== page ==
Want change in government? It starts on Caucus Night

During these unsettled political times, public confidence in state and national lawmakers is down. The average person who really wants to get involved has one chance to change the country’s direction and its office holders, and that’s by attending their precinct caucus on Tuesday, Feb. 7

Changing the direction and electing someone other than the office holder is not an easy process, but political party leaders maintain it can be done.

Political parties sponsor these precinct caucuses so everyone has an opportunity to become a delegate to their political unit and to vote on resolutions that could become part of the party platform.

A person can attend their precinct caucus if they live in the precinct, are eligible to vote and agree in principle with the political party sponsoring the caucus.

By going to the Secretary of State’s web site, and following directions, you can learn where your caucus is meeting. The address is http://www.sos.state.mn.us/index.aspx?page=886.

At the caucus of both parties, those attending will be electing delegates and alternates to the district and state conventions where candidates are endorsed.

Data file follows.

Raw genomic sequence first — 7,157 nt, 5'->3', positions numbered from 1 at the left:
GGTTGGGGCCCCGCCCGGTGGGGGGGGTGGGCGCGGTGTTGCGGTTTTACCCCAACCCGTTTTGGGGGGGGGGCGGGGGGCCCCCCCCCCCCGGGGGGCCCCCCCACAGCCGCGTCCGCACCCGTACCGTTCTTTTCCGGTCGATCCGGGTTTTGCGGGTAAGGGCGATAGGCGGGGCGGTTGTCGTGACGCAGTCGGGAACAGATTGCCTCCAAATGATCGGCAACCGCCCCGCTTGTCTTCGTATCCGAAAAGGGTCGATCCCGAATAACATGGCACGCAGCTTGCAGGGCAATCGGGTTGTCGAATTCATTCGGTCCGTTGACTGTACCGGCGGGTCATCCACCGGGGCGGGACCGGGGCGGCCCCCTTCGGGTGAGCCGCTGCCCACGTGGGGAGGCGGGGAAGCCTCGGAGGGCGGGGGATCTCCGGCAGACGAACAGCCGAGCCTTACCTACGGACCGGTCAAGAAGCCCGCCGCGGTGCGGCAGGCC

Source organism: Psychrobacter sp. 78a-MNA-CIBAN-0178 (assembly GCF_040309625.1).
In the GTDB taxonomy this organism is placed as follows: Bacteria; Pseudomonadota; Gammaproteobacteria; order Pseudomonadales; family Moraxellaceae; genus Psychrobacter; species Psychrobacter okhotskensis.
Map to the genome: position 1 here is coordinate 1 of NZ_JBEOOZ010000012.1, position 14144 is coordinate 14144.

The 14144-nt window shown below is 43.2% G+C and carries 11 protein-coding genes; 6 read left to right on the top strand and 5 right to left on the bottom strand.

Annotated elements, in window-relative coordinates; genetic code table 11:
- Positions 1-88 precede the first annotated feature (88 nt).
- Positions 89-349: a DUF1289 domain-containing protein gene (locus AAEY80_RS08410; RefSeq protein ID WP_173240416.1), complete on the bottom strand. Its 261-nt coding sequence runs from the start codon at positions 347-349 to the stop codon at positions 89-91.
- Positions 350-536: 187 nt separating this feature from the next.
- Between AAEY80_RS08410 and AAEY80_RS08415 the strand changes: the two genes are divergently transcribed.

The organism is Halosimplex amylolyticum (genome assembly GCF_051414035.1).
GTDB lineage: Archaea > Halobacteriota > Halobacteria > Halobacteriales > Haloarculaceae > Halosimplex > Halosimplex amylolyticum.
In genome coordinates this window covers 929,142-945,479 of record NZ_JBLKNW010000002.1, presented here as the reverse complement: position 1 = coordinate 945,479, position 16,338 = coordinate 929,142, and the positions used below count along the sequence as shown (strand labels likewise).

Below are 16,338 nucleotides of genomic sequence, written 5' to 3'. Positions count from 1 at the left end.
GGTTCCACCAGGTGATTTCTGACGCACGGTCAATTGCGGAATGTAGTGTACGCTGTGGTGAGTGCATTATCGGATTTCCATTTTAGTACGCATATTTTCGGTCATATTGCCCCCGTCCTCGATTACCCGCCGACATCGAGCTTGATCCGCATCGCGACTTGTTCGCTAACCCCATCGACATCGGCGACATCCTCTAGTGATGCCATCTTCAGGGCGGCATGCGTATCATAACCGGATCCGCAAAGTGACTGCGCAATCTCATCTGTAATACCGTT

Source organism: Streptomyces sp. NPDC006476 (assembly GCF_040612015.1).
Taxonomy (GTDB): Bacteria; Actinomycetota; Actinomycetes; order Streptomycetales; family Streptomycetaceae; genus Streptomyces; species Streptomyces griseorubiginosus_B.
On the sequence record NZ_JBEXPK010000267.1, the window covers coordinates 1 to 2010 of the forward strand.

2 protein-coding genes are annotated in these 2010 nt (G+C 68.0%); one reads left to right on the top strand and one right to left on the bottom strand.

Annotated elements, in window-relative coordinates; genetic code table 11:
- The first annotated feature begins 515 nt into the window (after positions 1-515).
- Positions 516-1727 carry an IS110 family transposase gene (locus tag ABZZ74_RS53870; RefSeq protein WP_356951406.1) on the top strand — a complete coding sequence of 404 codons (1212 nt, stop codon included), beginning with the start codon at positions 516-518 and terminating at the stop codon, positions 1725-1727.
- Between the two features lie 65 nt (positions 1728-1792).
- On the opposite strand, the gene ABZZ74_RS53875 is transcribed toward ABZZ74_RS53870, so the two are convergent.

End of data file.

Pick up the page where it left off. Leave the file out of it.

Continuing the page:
Changing the current cast of office holders who in turn could change the direction of the party would take a wave of disgruntled citizens across the congressional districts and state.

There is little evidence that such a wave of discontent is forming enough to take over election of delegates at the precinct caucuses.

While party leaders say everyone is eligible to attend the caucus and influence the future, odds are stacked against it because the party machinery usually controls.

In the Republican Party, precinct convenors are appointed by the executive committee of the party’s Basic Political Party Unit. The same committee determines the number of delegates at the caucus by using a formula dividing the selected number into the number who voted in the 2010 election.

The DFL party likewise selects the convenors and determines the number of delegates.

The Tea Party, which has gained influence and elected legislators, did not go through a caucus system to gain its power. It started out as a grassroots organization and through social media quickly spread its gospel across the country.

There are, however, stories of prominent office holders who got their start by attending their neighborhood precinct caucus.

Attend the caucus on Feb. 7, be eager to become a delegate, and work through the party system, but chances are you’ll have to work long and hard within the party to make a difference in how Minnesota and the United States are governed.  — Don Heinzman

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